• Study: Conservatives Have More Self-Control Than Liberals

    Apparently conservatives are more disciplined than liberals.

    There is a “critical difference” between political ideology and the ability to exert self-control according to a report published Monday in the Proceedings of the National Academy of Sciences.

    Researchers say, in a study of 300 participants, people who identified as conservative proved to have better self-control that those who identified as liberal, regardless of race or gender.

    “Conservatives tend to believe they had a greater control over their outcomes, and that was predicting how they did on the test,” said Joshua Clarkson, the lead author of the paper and a consumer psychologist at the University of Cincinnati.

    Clarkson and his colleagues asked participants to look at a list of color words that were written on colored backgrounds to screen for self-control. For example, the word blue was written on a green background. The participants would then be asked to read the word, and ignore the background color completely.

    “If you see the word ‘red’ in blue type your mind wants to say ‘blue’ right away, but you have to suppress that,” Clarkson said. “That’s why it is a strong indicator of self-regulation.”

    Clarkson said both conservatives and liberals could read the words, but conservatives could do it faster.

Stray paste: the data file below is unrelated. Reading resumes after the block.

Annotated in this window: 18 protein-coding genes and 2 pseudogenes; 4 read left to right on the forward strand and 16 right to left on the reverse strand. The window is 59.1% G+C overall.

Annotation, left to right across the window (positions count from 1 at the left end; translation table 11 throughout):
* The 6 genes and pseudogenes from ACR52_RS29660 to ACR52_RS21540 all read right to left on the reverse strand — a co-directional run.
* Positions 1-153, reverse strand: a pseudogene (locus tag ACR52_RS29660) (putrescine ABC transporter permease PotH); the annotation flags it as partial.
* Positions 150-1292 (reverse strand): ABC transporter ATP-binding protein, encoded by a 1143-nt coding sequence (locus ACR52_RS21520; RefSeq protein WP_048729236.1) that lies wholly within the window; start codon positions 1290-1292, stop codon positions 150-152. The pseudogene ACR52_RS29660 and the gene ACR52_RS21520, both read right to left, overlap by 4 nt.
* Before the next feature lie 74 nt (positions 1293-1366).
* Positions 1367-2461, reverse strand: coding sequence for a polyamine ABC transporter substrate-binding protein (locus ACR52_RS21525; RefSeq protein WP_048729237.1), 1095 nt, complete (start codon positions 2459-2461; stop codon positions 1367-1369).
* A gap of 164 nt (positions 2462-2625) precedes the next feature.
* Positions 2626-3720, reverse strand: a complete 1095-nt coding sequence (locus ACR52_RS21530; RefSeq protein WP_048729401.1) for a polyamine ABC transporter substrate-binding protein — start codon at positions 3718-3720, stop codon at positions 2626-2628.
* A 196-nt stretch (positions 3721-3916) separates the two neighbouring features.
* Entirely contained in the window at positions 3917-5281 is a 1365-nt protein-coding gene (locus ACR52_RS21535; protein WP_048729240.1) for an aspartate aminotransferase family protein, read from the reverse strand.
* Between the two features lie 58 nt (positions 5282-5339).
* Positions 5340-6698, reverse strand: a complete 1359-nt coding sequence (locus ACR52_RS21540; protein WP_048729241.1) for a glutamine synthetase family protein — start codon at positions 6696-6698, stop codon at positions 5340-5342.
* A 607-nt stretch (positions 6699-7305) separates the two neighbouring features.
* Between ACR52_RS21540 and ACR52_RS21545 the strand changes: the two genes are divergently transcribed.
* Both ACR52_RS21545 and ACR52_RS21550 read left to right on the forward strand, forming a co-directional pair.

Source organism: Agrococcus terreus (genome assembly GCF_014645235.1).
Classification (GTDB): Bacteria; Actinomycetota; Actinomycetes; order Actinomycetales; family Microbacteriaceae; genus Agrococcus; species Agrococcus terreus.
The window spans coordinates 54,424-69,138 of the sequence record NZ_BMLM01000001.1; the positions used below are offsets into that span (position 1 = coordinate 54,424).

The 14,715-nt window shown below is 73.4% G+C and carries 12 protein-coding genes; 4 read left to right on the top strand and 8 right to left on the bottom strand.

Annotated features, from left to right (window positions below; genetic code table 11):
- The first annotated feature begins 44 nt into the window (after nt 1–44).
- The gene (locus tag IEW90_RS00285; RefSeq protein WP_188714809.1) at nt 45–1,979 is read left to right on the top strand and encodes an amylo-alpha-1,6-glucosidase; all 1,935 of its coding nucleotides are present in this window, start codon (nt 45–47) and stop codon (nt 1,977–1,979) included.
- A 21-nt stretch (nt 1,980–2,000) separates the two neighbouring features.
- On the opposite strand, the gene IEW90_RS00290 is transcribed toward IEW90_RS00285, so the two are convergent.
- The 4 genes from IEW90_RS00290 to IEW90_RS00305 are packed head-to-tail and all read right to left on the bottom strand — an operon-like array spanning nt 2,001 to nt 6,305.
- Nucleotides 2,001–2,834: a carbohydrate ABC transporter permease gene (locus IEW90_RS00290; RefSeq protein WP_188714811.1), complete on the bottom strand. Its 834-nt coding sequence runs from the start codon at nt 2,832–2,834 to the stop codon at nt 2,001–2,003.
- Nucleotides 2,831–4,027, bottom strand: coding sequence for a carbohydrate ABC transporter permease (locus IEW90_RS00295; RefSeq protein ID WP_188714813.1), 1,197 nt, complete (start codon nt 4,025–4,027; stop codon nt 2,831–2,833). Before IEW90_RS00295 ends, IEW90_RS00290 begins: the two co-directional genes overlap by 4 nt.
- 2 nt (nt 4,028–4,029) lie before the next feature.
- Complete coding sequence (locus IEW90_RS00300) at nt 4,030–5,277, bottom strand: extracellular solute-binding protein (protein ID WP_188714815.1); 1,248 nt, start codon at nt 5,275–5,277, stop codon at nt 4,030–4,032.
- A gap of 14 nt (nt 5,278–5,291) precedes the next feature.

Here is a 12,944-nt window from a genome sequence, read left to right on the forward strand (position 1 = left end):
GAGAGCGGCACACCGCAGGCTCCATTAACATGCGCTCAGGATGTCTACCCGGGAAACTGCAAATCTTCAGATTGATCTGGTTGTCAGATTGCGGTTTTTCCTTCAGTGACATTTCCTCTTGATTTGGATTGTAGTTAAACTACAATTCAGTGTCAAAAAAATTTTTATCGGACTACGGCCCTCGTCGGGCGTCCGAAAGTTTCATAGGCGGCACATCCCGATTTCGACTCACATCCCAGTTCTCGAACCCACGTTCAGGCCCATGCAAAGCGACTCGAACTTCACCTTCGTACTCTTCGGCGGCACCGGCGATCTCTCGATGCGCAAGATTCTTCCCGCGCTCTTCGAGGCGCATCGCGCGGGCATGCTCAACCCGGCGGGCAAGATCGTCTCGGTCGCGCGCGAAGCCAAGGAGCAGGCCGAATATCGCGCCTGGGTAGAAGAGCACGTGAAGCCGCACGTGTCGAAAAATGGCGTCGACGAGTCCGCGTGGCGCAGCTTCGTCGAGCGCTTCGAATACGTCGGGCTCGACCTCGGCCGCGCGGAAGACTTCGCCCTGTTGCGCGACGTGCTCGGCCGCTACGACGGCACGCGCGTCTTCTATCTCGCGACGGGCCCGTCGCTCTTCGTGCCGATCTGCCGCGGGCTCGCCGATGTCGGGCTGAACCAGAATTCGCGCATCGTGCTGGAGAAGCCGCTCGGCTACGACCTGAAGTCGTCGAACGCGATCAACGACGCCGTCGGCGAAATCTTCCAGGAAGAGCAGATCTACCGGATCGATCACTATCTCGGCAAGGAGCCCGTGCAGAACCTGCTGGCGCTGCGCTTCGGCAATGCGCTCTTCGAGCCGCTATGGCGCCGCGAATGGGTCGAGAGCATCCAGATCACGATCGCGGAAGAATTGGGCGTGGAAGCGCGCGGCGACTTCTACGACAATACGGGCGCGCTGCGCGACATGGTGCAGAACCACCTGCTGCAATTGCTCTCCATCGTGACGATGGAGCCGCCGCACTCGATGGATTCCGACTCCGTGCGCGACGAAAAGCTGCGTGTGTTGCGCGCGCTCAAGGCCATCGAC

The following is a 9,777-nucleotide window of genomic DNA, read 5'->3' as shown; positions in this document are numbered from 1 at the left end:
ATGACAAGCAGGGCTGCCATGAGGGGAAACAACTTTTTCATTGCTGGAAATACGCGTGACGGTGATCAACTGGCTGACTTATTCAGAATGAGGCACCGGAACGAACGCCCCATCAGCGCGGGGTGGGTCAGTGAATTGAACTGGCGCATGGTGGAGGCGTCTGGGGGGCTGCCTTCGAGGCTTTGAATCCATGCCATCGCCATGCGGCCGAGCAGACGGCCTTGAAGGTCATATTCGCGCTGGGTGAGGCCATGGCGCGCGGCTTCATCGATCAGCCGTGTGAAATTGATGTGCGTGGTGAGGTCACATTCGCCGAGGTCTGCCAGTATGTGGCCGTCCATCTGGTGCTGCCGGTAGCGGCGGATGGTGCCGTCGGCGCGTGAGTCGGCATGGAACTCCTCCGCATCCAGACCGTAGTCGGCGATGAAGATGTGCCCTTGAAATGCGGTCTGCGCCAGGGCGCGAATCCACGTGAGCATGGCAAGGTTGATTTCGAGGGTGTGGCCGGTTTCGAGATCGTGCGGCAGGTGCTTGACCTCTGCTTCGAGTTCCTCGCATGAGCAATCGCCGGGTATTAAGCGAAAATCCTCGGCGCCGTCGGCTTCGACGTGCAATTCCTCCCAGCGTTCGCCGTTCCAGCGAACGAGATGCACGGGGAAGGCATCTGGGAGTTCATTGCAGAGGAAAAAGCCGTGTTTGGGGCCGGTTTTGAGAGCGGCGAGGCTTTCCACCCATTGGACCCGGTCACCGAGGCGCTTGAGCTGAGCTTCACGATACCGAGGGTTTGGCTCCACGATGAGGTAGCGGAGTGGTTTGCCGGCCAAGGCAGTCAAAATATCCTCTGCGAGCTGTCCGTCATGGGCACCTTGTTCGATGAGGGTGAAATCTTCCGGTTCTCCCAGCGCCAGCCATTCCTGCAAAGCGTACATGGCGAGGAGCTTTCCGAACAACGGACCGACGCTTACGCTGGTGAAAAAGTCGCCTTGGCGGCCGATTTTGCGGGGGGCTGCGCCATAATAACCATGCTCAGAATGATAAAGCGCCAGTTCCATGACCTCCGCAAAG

“Specifically, greater endorsement of political conservatism (versus liberalism) was associated with greater attention regulation and task persistence,” the study revealed.

    Conservatives who are more likely to embrace the idea of free will overwhelmingly agreed with statements like “Strength of mind can always overcome the body’s desires” and “People can overcome any obstacles if they truly want to.”

    Clarkson says the research offers clear insight into the psyche of consumers.

    “When marketers consider self-control, we tend to think of sticking to a diet or exercise regimen, not wandering off your grocery list or avoiding impulsive purchases,” he notes.  “All of these behaviors exhibit elements of attention regulation and persistence. Ultimately, however, it all comes down to believing whether or not you can control your own behavior, and what we’re finding is that conservatives are more likely to believe they can control their own behavior.”

    Alicia Powe

    Staff Writer

    Alicia Powe is a staff writer for Daily Surge. She worked in the War Room of the Rudy Giuliani Presidential Committee and served as a White House Intern during the George W. Bush administration. Alicia has written for numerous outlets, including Human Events, Media Research Center and Townhall.com.

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